Just yesterday, SEO was king of the mountain. Historically, it had to be the golden egg because the web was there, we were here, and everything in between wanted our attention.

Search engines and directories numbered in the untold thousands when they were free.

It was in our nature, as SEO pros in those days, to outwit and outmaneuver each other by cleverly organizing data or building technology that would do that for us.

Information architecture sustained SEO. And soon enough, usability came splashing in the same puddles by reminding us that people were searching – and people wanted to be satisfied with where search engines dropped them off.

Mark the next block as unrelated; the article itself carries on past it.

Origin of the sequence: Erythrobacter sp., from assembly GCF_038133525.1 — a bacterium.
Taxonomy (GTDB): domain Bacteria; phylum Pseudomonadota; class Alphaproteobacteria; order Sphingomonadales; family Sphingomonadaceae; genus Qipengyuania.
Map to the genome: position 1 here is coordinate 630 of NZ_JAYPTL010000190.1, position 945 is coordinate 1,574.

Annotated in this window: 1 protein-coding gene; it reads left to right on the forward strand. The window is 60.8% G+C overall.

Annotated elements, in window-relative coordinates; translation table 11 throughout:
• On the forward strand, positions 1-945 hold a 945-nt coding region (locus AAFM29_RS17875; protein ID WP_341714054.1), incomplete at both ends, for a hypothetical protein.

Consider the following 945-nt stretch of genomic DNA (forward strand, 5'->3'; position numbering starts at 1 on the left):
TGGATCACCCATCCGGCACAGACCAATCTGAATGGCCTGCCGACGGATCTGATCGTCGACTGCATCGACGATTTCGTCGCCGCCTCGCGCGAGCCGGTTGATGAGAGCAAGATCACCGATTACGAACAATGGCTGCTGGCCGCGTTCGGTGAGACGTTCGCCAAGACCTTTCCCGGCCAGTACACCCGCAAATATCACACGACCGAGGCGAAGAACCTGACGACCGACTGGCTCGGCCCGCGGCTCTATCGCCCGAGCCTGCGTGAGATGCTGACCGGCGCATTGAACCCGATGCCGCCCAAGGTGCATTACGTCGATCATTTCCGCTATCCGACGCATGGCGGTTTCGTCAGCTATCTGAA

That ride lasted until more segments of the global population gained access to the internet at home, work, and school.

The solid foundations trusted to sustain website information architectures, chatter politely with search engine bots, and entertain website visitors were suddenly missing a whole new unexplored set of requirements called “human experience.”

Think of it this way.

You may have experienced what it’s like to take your attention off the road while driving your car for just a brief moment, and suddenly find yourself drifting past the painted lines or jolted away when someone honks their horn at you.

The painted lines are there to guide you as you travel along the road.

Every browser, programming language, and marketing strategy has established guidelines that help keep some sort of organization and stability on the web. They are our painted lines.